Alamance County’s Health Department announced Tuesday additional cases involving the spread of COVID-19 at both ends of the age spectrum in Alamance County – at one retirement home and two day care centers.
COVID-19 outbreak at Liberty Commons
An outbreak has been discovered at Liberty Commons in Burlington. According to the health department, the initial case count indicated 21 confirmed cases of COVID-19 among one staff and 20 residents at the facility.
The state defines an “outbreak” as two laboratory-confirmed cases in a period of 28 days within a congregate living or long-term care facility. Regular testing is required through the Centers for Medicare and Medicaid Services (CMS) in order to provide surveillance as protective factor for both staff and residents.
The health department reported on the retirement home’s response: “Liberty Commons will be administering COVID-19 tests for all staff members and residents twice weekly until further notice,” stated Jim Newman, administrator at Liberty Commons Nursing and Rehabilitation, according to an announcement from the health department.
County health director Tony Lo Giudice said, “Alamance County Health Department has collaborated with Liberty Commons to offer testing and guidance to mitigate the outbreak as quickly as possible in order to keep staff, residents, and our community safe. We will continue to work with the facility by conducting surveillance testing and continuing communication between the Health Department, hospital partners and the facility.”
COVID-19 clusters discovered at child care facilities in Burlington and Mebane
Meanwhile, the department also announced Tuesday that it had identified COVID-19 clusters at MUMS Childcare in Mebane and Little Thinkers Daycare in Burlington.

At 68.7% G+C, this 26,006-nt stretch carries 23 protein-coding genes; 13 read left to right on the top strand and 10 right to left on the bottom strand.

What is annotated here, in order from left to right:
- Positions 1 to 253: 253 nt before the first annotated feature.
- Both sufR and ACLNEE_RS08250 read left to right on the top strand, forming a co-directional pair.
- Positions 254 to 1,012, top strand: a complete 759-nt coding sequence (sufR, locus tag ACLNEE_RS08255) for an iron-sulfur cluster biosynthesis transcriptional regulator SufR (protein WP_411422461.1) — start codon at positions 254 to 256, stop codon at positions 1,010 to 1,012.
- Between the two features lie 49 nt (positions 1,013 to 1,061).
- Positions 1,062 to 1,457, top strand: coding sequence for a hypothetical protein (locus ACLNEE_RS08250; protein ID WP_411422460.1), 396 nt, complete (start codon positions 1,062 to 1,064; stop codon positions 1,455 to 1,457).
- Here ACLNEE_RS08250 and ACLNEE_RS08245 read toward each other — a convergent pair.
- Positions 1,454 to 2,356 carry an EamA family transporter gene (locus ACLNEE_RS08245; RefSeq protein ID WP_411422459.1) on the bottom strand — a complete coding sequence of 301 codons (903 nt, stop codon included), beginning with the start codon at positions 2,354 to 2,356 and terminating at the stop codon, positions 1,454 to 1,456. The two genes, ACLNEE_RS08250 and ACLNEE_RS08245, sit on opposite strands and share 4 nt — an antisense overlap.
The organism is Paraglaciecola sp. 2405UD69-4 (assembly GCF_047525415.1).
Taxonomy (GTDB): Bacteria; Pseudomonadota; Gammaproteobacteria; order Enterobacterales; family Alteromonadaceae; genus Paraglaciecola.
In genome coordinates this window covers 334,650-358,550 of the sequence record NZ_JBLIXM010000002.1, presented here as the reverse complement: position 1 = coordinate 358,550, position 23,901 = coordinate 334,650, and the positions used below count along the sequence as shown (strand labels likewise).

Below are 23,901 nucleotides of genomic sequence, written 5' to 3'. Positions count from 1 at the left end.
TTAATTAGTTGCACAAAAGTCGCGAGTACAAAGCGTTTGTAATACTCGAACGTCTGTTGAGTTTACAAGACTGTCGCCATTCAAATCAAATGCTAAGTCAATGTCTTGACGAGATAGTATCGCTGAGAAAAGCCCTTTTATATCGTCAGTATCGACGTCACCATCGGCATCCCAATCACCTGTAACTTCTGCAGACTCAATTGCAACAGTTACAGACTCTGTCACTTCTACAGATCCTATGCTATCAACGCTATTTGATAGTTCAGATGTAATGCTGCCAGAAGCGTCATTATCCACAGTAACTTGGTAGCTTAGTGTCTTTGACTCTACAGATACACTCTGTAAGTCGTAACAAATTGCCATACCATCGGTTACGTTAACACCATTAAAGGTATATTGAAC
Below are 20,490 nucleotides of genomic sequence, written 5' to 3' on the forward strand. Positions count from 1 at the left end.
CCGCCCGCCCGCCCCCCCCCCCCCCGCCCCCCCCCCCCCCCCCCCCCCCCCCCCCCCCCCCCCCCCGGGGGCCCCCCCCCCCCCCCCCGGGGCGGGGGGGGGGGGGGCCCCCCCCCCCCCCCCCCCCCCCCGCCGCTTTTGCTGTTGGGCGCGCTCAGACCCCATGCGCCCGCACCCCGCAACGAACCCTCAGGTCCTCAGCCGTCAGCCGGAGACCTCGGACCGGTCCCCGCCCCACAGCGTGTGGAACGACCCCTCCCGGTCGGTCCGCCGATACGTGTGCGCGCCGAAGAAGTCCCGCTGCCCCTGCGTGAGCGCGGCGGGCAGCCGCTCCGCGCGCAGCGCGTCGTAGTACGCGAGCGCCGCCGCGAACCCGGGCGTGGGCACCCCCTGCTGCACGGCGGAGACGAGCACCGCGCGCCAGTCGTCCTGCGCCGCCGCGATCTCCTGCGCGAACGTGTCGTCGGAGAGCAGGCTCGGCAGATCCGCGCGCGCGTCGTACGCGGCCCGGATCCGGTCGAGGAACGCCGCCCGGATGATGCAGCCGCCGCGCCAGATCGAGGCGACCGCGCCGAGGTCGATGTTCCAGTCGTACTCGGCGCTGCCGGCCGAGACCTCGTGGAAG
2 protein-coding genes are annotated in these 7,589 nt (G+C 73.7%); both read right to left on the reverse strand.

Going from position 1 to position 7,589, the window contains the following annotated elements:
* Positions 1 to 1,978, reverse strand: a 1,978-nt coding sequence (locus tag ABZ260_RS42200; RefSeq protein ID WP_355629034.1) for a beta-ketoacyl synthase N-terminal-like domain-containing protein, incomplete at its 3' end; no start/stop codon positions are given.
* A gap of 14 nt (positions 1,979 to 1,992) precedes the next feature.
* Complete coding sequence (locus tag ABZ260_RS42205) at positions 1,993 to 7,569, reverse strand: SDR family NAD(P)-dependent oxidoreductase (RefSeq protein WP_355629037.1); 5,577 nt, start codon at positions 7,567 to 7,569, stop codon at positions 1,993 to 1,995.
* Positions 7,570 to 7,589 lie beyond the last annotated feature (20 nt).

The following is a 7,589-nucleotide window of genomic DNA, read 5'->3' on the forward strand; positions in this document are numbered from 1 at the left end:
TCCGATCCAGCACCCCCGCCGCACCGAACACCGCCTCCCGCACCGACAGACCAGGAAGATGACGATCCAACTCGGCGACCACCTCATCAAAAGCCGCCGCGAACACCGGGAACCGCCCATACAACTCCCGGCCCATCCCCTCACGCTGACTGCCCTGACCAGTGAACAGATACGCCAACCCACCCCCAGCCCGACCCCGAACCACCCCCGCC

According to the department, there are currently eight confirmed cases of COVID-19 among three staff members and five children at MUMS Childcare.
At Little Thinkers Daycare, there are six cases among three staff members and three children.
The state defines a “cluster” as a minimum of five laboratory-confirmed cases with illness onsets or initial positive results within a 14-day period and plausible epidemiologic linkage between cases.
“Alamance County Health Department was able to identify cases and respond to MUMS Childcare and Little Thinkers Daycare quickly,” stated health director Tony Lo Giudice. “We will continue to offer guidance to ensure the safety of staff, children, and the community.”
Earlier this month, Lo Giudice told Alamance County’s commissioners that the department had, at that point, reported outbreaks of two or more cases at five area nursing homes, four long-term care facilities, and one homeless shelter, as well as “clusters” of at least five infections at one elementary school and one daycare center.
Vaccine has arrived for health care workers
Meanwhile, top health department officials were among the first locally to receive the COVID-19 vaccine on Tuesday.
Among those vaccinated were county health director Tony Lo Giudice; medical director Dr. Kimberly Newton; and director of nursing Gayle Shoffner.
Background of COVID-19’s impact in Alamance County
Alamance County Health Department identified its first confirmed case of COVID-19 on March 20.
Since then, a total of 9,939 cases of COVID-19 have been confirmed in the community, according to the health department.
Of those confirmed cases, 8,886 have been released from isolation and 919 remain active and in isolation. Included in those active cases, 56 individuals are receiving care at a hospital.
There have been 134 COVID-19 related deaths, according to the health department. COVID-related deaths include only patients who tested positive for the novel coronavirus, which causes the disease COVID-19, and who died without fully recovering from the disease.
COVID-19 cases are continuing to rise in Alamance and surrounding counties, according to the department.